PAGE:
Itty bitty screens and photo composition

Black Mountains near Abergavenny, Wales. Photo: Les Haines/CC/flickr
Black Mountains near Abergavenny, Wales. Photo: Les Haines/CC/flickr


Is mobile photography really photojournalism? Yes. And here’s why.

Small screens have really impacted photojournalism and photographers need to adapt – measures such as composition become important ways to emphasise significant parts of the image.

How small screens impact photojournalism — and tips for adapting

This is especially important where it’s not possible to zoom into an image (e.g. on Instagram).

In 2016 we also also need to consider 3D photojournalism and the ways images will change when viewers can immerse themselves in a scene.

Some photojournalists suggest phones are less intimidating than DSLR cameras, and that subjects react differently when photographed with a phone.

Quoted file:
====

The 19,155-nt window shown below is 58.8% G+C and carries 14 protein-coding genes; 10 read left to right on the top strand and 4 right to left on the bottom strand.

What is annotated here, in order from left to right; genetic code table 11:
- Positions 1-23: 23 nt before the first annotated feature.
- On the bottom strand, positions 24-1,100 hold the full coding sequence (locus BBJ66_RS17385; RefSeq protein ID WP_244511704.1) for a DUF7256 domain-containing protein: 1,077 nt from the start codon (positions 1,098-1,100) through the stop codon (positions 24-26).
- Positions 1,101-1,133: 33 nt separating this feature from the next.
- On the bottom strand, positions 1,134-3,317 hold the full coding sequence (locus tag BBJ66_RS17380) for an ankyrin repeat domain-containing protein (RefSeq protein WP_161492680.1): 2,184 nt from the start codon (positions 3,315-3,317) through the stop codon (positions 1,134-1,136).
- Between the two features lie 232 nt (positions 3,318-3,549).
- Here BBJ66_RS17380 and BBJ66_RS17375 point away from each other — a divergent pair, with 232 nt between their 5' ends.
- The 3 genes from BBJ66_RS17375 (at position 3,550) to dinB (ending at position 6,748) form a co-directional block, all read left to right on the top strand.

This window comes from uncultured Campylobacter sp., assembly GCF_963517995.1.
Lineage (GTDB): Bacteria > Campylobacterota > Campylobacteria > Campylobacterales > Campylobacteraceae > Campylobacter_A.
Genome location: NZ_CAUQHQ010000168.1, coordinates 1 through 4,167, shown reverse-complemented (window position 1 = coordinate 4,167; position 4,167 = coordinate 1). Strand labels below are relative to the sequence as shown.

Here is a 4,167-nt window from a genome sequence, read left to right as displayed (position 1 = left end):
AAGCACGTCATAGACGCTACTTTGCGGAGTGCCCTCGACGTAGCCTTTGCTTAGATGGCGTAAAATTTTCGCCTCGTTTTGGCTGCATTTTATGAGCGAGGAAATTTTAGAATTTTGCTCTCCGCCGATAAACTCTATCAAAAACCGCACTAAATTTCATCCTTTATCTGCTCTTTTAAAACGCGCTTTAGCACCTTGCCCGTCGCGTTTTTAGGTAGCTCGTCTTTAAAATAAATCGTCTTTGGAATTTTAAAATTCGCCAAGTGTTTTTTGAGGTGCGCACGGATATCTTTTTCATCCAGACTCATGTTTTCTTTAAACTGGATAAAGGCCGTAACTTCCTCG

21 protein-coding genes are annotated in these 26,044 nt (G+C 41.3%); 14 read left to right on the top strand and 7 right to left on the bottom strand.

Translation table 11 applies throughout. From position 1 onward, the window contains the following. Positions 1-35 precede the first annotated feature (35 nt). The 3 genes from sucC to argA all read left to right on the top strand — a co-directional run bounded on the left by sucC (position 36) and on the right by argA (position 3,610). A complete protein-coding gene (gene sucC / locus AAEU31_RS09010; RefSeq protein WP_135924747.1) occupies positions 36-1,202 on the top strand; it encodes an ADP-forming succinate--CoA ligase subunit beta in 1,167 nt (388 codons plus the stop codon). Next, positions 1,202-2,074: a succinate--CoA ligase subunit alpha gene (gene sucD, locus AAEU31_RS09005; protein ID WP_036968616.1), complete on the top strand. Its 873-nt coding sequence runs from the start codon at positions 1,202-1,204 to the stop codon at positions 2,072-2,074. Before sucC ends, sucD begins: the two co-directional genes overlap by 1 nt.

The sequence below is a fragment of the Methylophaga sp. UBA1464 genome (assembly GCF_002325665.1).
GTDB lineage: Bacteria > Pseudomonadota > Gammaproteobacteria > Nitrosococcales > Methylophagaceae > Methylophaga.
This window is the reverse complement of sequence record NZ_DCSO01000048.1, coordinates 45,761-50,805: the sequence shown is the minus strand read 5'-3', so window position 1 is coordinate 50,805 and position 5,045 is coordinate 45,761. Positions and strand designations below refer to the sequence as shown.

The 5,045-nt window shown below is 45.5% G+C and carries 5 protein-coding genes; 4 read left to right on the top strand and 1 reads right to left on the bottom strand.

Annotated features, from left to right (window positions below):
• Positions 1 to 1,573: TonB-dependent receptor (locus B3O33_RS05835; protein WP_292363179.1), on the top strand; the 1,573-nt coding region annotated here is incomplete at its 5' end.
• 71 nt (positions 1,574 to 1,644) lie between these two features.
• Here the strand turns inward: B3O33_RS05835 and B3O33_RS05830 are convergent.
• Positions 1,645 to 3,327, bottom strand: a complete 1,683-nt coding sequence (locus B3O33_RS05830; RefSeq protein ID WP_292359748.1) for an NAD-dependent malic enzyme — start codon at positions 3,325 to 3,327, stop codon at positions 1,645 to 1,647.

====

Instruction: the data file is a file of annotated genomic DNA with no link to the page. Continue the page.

Other advantages:

All editing can be done on the device
Photos can be filed from the phone instantly (unlike on a DSLR, where images need to be downloaded before being edited and published)
Makes photography (and journalism) more accessible

Composing a photograph

The Rule of Thirds (less a rule than just a thing).

Max Nonnenbruch [Public domain], via Wikimedia Commons
Max Nonnenbruch [Public domain], via Wikimedia Commons

Portrait vs landscape – considering subject matter and newspaper and magazine layout

Seeing in a new way: altering your perspective and point of view

Effective use of colour

When to choose black and white


Go out and take five photographs composed according to the rule of thirds, which also present a new or unusual perspective, and employ effective use of colour or black and white. Post them on Instagram tagged #sydneyTAFEmopho

%d bloggers like this: